Autologous Transplantation of Melanocytes for Treatment of Vitiligo Skin
|Study Design:||Intervention Model: Single Group Assignment
Masking: Open Label
Primary Purpose: Treatment
|Official Title:||Autologous Transplantation of Melanocytes for Treatment of Vitiligo Skin|
- percentage of repigmentation [ Time Frame: 2 and 4 weeks after transplantation ]
- stability of the achieved repigmentation [ Time Frame: 6 months after transplantation ]
|Study Start Date:||February 2009|
|Study Completion Date:||May 2015|
|Primary Completion Date:||February 2015 (Final data collection date for primary outcome measure)|
Experimental: cell transplantation group
Epidermal Cell transplantation in patients with vitiligo
Biological: Melanocyte transplantation
Injection of melanocytes directly in Epidermis
Vitiligo is a pigmentation disorder in which white patches of skin appear on different parts of the body. Histologically it is characterized by absence of melanocytes along the epidermal basal layer.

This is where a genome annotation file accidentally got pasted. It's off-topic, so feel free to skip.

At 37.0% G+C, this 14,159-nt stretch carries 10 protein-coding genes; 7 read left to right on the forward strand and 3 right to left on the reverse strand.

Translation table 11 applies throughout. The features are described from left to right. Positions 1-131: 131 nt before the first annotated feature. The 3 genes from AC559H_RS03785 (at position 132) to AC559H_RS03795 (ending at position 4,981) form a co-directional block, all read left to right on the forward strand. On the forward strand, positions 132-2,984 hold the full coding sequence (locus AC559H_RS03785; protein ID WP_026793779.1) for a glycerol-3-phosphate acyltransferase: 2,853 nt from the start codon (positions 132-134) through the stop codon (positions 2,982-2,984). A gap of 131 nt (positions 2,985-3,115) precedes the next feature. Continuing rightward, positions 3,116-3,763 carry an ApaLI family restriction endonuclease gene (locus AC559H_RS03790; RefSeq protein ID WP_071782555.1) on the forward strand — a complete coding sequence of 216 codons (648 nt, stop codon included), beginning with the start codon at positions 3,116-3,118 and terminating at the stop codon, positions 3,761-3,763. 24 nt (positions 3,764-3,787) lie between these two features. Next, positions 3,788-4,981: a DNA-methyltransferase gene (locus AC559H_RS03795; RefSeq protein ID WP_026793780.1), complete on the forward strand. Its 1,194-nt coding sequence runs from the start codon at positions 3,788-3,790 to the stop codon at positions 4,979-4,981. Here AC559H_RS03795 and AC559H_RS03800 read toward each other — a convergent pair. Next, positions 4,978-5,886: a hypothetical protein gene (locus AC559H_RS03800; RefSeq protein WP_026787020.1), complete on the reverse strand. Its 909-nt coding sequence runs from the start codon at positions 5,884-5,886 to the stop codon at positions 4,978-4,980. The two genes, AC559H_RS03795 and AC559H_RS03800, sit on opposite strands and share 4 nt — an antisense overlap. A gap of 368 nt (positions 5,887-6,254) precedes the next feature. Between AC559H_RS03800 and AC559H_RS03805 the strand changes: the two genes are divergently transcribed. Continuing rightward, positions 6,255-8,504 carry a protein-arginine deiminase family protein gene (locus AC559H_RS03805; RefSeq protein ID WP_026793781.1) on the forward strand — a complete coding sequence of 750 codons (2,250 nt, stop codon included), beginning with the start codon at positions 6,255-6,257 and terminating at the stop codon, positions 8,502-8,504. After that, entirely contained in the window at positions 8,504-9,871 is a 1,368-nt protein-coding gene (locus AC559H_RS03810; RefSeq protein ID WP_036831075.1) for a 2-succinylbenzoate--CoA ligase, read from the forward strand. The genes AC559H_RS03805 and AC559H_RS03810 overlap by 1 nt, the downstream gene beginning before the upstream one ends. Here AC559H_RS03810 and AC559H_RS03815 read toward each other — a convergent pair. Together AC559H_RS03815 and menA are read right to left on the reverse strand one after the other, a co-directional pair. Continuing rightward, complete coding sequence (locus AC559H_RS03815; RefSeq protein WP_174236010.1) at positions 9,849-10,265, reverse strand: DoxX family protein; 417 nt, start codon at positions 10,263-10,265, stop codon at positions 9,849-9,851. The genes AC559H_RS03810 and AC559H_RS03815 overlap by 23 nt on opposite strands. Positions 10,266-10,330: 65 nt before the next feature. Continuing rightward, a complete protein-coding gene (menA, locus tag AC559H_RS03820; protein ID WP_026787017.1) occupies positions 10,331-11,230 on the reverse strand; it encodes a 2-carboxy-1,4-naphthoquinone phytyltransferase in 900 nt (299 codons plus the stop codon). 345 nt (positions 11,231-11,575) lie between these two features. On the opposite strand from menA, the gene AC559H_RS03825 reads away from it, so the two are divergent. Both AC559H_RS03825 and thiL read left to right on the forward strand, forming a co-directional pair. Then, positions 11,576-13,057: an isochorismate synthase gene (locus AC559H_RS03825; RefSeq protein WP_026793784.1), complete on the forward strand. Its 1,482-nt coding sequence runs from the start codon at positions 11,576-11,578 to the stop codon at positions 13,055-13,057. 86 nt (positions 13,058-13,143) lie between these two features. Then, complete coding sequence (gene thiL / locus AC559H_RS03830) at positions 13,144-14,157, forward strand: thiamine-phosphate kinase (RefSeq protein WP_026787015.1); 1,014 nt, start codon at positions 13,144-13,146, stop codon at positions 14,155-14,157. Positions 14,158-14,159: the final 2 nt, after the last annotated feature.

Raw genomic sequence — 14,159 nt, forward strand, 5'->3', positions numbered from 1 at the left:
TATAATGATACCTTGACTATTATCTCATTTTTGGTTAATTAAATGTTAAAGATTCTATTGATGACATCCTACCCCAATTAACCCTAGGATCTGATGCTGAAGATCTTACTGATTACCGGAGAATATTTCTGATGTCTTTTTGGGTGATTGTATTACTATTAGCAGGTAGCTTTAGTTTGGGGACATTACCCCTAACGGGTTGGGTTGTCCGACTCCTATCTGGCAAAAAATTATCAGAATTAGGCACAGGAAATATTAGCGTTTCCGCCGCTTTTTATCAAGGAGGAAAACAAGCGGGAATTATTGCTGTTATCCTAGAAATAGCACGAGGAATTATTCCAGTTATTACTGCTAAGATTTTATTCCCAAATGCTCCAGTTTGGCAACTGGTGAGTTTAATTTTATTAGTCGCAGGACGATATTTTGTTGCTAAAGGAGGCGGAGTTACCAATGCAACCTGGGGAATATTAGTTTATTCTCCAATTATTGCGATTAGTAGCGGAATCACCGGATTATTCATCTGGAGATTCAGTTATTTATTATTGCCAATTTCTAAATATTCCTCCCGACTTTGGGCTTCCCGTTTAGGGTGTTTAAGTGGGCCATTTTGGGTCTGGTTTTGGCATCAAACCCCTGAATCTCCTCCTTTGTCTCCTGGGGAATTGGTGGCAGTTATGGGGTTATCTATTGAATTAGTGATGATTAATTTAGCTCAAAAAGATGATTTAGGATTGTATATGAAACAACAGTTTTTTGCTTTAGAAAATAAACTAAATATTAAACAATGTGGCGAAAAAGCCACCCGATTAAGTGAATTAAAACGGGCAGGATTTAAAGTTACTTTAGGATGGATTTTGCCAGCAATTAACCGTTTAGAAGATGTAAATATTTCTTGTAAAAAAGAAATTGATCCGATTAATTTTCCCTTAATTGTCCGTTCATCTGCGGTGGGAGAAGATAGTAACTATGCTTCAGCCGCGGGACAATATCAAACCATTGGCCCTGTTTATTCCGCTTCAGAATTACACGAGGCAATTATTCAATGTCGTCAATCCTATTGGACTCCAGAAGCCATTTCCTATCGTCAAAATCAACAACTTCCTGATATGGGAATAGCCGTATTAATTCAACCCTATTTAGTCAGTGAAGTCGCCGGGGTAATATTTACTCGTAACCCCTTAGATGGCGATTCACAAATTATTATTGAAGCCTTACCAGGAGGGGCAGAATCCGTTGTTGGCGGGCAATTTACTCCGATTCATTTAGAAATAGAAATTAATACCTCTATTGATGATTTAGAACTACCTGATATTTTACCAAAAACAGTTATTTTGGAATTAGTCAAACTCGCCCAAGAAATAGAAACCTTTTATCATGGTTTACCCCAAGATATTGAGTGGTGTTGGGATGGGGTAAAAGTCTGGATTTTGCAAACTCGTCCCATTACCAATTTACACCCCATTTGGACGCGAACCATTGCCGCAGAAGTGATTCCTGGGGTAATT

Using cell suspension with non-cultured melanocytes which injected into blister of depigmented lesion, a success rate of 85% was reported for repigmentation. However there are some limitations in this technique: the induction of blister is limited to several sites of the body, hypo-pigmentation around the recipient area due to cryodamage of peripheral melanocytes and leakage of suspension out of the blister. To reduce these problems, in this study we will inject melanocytes directly to epidermis.
A shaved biopsy specimen (about 1 cm2) is taken from the patient`s normally pigmented area under local anesthesia (lidocaine hydrochloride 20 mg/ml). The specimens are incubated in 0.25% trypsin solution for 15 minutes at 37°C 0.02% EDTA solution for 10 minutes. Then epidermal sheets are gently manipulated with forceps to dissociate the epidermal cells and to yield a cell suspension, followed by treatment with 0.5% trypsin/versene solution at 37C for 3-5 minutes. Well-dispersed cell suspension is aspirated into 1 ml syringes and injected directly in epidermis.
Please refer to this study by its ClinicalTrials.gov identifier: NCT00631865
|Iran, Islamic Republic of|
|Tehran, Iran, Islamic Republic of, 1665659911|
|Principal Investigator:||Hossein Baharvand, PhD||Head of Royan stem cell department|
|Principal Investigator:||Saeeid Shafieian, MD||Firoozgar Hospital|
|Study Director:||Nasser Aghdami, MD., PhD||Head of Royan transplantation Lab|